With this in mind, Pape takes a very complex set of strategies, intentions, and policies and boils it down to:

The presence of tens of thousands of American combat forces on the Arabian Peninsula after 1990 enabled Al Qaeda to recruit suicide terrorists, who in turn attacked Americans in the region.
Not quite. Al Qaeda's core leadership was in place and active in various arenas before there even were U.S. troops on the Arabian Peninsula, and the goals of the leadership supersede ejecting American troops by leaps and bounds. Further, as Sageman notes in his groundbreaking psych-profiles of the Salafist terrorists, including the 9/11 crews, the issue of U.S. troop presence was not of tantamount importance in any significant way. More prevalent was a sense of alienation from society (often caused by the physical disconnect from family and culture felt by Muslims living in non-Muslim countries) and a reaching out for community at local mosques spurred on by the same. As such, a common biographical occurrence was a recent personal reaffirmation of religiosity in the form of dedication to Salafism (given impetus by attendance at the area mosque which was, in turn, caused by feelings of isolation and lack of community).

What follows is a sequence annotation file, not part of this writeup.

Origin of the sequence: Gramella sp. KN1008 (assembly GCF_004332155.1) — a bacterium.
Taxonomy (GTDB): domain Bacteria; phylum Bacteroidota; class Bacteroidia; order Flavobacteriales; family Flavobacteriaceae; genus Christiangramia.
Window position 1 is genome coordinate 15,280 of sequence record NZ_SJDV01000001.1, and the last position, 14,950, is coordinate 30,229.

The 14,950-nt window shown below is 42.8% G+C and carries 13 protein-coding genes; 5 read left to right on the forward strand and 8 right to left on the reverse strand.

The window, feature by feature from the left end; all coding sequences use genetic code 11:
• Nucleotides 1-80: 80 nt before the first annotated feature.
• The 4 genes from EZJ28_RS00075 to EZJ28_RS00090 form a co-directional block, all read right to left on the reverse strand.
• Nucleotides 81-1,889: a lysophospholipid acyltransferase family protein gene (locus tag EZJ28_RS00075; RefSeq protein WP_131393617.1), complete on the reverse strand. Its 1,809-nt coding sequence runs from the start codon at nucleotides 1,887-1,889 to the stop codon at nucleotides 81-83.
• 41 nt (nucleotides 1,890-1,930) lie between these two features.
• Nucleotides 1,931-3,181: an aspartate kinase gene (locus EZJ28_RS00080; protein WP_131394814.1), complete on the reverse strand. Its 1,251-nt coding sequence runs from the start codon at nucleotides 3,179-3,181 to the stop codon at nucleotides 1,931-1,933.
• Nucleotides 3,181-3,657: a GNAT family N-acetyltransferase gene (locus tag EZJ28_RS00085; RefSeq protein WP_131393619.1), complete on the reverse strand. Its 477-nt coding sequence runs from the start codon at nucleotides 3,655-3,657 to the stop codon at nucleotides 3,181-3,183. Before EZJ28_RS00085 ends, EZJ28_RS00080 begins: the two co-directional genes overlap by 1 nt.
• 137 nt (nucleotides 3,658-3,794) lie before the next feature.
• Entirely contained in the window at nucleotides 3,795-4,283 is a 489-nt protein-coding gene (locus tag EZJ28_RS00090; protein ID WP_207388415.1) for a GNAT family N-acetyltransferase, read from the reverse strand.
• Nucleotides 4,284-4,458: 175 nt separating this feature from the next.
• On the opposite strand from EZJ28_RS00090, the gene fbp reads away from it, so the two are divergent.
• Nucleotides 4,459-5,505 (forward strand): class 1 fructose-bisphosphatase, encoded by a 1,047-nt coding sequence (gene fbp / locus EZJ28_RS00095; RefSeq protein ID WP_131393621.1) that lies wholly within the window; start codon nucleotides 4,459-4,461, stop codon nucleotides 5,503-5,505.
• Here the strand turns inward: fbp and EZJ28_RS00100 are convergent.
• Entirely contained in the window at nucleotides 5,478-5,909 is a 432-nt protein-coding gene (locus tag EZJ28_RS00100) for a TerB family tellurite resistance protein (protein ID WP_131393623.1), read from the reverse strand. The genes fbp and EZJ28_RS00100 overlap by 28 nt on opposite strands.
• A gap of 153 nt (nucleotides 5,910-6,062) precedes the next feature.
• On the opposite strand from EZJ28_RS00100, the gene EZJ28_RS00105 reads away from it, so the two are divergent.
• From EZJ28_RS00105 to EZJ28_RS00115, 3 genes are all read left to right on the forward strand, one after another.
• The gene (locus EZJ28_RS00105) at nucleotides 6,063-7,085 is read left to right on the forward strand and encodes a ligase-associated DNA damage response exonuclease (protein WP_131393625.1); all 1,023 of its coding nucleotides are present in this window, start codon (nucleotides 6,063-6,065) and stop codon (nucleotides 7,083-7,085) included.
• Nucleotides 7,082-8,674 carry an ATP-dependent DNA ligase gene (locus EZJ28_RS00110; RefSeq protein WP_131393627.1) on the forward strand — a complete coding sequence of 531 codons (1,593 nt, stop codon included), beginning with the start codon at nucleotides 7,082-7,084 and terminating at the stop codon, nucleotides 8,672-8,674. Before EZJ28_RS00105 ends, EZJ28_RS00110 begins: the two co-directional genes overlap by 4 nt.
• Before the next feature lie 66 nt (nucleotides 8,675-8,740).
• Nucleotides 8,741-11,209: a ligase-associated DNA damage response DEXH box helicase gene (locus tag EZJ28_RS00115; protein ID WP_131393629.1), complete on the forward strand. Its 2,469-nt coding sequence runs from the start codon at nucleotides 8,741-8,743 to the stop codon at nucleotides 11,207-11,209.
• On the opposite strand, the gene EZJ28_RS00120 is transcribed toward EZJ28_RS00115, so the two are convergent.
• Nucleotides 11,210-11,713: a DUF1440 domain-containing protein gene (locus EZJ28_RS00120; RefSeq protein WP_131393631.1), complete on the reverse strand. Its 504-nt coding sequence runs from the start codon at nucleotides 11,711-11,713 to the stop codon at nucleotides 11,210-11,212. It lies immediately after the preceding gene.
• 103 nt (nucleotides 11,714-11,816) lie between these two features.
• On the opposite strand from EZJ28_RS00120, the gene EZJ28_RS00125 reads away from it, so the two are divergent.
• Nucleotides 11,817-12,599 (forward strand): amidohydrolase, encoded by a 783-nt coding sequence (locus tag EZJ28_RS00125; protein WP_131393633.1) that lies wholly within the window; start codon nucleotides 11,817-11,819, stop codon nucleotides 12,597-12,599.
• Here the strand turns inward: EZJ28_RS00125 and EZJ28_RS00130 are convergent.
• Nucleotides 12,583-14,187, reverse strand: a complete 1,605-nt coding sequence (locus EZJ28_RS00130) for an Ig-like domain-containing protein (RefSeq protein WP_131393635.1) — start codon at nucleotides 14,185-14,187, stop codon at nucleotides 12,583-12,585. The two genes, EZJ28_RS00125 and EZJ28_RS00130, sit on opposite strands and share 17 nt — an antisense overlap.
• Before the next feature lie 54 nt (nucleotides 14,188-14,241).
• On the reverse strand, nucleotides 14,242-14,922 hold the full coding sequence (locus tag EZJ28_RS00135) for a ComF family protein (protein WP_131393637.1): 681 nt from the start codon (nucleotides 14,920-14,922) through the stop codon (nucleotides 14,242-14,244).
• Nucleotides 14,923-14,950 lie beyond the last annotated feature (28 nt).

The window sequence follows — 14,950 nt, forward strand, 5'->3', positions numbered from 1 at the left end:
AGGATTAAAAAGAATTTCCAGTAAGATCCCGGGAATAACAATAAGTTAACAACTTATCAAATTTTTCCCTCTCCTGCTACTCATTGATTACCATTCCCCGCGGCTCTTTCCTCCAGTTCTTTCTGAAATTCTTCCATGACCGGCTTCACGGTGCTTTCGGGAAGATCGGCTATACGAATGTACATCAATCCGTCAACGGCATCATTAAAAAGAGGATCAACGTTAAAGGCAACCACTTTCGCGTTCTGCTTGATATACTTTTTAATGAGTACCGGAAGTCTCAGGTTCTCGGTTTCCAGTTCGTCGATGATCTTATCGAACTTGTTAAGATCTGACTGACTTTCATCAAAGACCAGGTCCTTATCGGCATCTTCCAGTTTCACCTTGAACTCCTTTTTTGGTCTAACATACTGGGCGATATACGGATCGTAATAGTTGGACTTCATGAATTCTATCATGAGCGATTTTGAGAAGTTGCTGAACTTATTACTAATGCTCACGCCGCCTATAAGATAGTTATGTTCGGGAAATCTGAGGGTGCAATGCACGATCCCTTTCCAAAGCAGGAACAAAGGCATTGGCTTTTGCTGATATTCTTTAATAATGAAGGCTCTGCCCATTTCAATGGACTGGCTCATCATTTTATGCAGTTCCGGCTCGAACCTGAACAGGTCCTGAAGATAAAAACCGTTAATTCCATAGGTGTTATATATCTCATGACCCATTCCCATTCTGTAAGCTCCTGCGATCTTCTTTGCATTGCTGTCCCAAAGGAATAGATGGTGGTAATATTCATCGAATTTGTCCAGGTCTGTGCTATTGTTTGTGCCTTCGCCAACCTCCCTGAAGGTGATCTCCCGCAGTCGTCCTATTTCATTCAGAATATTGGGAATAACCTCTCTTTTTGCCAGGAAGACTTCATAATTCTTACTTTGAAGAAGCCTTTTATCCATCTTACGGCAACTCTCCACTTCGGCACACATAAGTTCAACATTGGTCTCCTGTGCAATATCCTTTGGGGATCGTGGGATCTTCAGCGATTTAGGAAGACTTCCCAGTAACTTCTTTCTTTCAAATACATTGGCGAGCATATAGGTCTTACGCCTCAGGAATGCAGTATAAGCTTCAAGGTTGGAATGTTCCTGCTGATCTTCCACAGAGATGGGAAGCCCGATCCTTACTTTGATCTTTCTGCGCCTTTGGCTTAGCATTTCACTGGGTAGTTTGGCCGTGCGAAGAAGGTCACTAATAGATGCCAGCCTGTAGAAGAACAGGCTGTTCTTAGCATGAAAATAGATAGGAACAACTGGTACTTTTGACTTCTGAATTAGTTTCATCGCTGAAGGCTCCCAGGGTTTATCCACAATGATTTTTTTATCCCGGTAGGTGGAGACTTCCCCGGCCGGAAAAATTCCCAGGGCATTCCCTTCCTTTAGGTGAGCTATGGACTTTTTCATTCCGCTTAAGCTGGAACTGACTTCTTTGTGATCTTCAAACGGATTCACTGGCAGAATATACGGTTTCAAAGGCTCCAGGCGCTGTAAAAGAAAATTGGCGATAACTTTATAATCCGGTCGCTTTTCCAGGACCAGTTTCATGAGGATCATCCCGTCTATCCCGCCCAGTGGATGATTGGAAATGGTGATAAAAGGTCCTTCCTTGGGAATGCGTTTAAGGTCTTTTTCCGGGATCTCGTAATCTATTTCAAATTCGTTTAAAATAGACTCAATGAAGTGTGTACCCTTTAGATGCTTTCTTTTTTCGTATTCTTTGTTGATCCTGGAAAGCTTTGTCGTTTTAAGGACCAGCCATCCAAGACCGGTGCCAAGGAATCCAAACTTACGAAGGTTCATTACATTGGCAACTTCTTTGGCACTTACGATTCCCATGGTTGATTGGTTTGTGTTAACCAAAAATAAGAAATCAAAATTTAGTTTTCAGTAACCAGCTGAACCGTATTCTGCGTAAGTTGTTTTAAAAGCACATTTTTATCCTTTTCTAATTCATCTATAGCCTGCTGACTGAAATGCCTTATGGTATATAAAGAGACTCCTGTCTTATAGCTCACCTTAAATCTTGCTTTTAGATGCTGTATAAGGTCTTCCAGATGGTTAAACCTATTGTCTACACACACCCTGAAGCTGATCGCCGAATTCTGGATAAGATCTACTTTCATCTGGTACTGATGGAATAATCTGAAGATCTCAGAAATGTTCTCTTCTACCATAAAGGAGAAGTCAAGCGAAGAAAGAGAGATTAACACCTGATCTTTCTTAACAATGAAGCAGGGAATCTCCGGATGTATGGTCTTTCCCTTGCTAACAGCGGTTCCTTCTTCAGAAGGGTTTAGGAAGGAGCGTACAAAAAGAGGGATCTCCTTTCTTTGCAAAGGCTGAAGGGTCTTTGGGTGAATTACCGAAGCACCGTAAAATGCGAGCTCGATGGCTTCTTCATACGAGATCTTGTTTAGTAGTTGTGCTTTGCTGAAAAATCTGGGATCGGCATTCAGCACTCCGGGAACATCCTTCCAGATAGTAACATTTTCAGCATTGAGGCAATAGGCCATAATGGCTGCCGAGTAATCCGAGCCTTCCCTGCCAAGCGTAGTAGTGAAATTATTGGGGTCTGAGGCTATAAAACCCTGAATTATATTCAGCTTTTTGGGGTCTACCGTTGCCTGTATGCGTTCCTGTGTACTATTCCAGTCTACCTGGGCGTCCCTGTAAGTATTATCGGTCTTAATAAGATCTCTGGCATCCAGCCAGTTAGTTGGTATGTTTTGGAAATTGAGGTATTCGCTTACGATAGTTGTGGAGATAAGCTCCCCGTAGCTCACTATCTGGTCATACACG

The decision to employ suicide bombing as a tactic by Al Qaeda represented the culmination of strategic and ideological goals that existed quite separate from the presence of American troops on Muslim lands, and this fact was not what made this route feasible to the leadership, nor was it the primary selling point to the foot-soldiers and actual suicide bombers. There were religious/ideological/logistical concerns that were all more important, causally and otherwise, to the Al Qaeda led suicide attacks.

Therefore, suicide bombing in certain settings might be tied to the presence of foreign troops and thus might be alleviated by the withdrawal of these troops, but there are strains of terrorism and Islamic fundamentalism that will not recede into oblivion just because U.S. troops are completely removed from the theater. I'm not saying that their presence is not a powerful rallying cry and propagandistic tool for Bin Laden and his ilk, but Pape is dead wrong if he thinks Al Qaeda's overall mission will in any way be undermined or satisfied by the absence of U.S. troops, or that Al Qaeda's ability to recruit suicide bombers and carry out suicide attacks is in any way causally linked to the presence of U.S. troops on Muslim lands. Unfortunately, the Salafist jihadists have broader goals, and more wide ranging appeal, and suicide attacks have evolved into what many perceive as a legitimate tactic to be employed in asymmetrical conflict in a broader array of circumstances than those described by Pape.

(Note: As a result of the lightening pace of the blogosphere, while I was composing this piece,
Dan Drezner, Praktike, and Stygius all weighed in on the topic in one form or another - with Stygius doing some heavy lifting)